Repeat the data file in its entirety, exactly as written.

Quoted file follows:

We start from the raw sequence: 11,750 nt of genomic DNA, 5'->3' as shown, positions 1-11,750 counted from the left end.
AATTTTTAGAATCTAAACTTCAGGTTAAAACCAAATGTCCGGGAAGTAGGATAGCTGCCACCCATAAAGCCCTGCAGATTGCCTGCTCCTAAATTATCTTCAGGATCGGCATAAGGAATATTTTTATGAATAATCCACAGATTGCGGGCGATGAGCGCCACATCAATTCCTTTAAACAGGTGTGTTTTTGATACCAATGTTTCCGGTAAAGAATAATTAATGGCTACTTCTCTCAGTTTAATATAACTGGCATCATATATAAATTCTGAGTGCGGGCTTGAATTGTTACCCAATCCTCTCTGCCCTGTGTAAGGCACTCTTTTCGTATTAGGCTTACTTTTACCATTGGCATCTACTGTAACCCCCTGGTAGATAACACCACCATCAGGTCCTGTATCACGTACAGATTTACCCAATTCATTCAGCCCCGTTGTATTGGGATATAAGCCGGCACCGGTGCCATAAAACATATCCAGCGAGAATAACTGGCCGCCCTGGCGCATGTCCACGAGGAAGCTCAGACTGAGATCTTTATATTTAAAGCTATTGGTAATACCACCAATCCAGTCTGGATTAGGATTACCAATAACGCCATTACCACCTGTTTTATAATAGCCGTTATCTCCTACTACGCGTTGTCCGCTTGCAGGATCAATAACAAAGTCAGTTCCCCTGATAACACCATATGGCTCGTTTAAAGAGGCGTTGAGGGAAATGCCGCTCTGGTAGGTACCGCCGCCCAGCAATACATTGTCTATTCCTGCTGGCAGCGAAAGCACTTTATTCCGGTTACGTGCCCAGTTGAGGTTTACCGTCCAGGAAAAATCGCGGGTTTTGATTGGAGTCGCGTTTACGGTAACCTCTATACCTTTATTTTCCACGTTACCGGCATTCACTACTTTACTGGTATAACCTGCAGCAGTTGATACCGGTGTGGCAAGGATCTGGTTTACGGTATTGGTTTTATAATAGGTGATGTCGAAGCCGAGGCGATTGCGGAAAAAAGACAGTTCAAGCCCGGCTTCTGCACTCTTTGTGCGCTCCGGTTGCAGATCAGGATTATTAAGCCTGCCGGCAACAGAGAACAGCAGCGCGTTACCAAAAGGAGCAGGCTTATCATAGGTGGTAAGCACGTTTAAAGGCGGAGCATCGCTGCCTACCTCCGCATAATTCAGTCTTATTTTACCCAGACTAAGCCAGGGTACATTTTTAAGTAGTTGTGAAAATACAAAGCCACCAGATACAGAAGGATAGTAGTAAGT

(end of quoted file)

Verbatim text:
We start from the raw sequence: 11,750 nt of genomic DNA, 5'->3' as shown, positions 1-11,750 counted from the left end.
AATTTTTAGAATCTAAACTTCAGGTTAAAACCAAATGTCCGGGAAGTAGGATAGCTGCCACCCATAAAGCCCTGCAGATTGCCTGCTCCTAAATTATCTTCAGGATCGGCATAAGGAATATTTTTATGAATAATCCACAGATTGCGGGCGATGAGCGCCACATCAATTCCTTTAAACAGGTGTGTTTTTGATACCAATGTTTCCGGTAAAGAATAATTAATGGCTACTTCTCTCAGTTTAATATAACTGGCATCATATATAAATTCTGAGTGCGGGCTTGAATTGTTACCCAATCCTCTCTGCCCTGTGTAAGGCACTCTTTTCGTATTAGGCTTACTTTTACCATTGGCATCTACTGTAACCCCCTGGTAGATAACACCACCATCAGGTCCTGTATCACGTACAGATTTACCCAATTCATTCAGCCCCGTTGTATTGGGATATAAGCCGGCACCGGTGCCATAAAACATATCCAGCGAGAATAACTGGCCGCCCTGGCGCATGTCCACGAGGAAGCTCAGACTGAGATCTTTATATTTAAAGCTATTGGTAATACCACCAATCCAGTCTGGATTAGGATTACCAATAACGCCATTACCACCTGTTTTATAATAGCCGTTATCTCCTACTACGCGTTGTCCGCTTGCAGGATCAATAACAAAGTCAGTTCCCCTGATAACACCATATGGCTCGTTTAAAGAGGCGTTGAGGGAAATGCCGCTCTGGTAGGTACCGCCGCCCAGCAATACATTGTCTATTCCTGCTGGCAGCGAAAGCACTTTATTCCGGTTACGTGCCCAGTTGAGGTTTACCGTCCAGGAAAAATCGCGGGTTTTGATTGGAGTCGCGTTTACGGTAACCTCTATACCTTTATTTTCCACGTTACCGGCATTCACTACTTTACTGGTATAACCTGCAGCAGTTGATACCGGTGTGGCAAGGATCTGGTTTACGGTATTGGTTTTATAATAGGTGATGTCGAAGCCGAGGCGATTGCGGAAAAAAGACAGTTCAAGCCCGGCTTCTGCACTCTTTGTGCGCTCCGGTTGCAGATCAGGATTATTAAGCCTGCCGGCAACAGAGAACAGCAGCGCGTTACCAAAAGGAGCAGGCTTATCATAGGTGGTAAGCACGTTTAAAGGCGGAGCATCGCTGCCTACCTCCGCATAATTCAGTCTTATTTTACCCAGACTAAGCCAGGGTACATTTTTAAGTAGTTGTGAAAATACAAAGCCACCAGATACAGAAGGATAGTAGTAAGT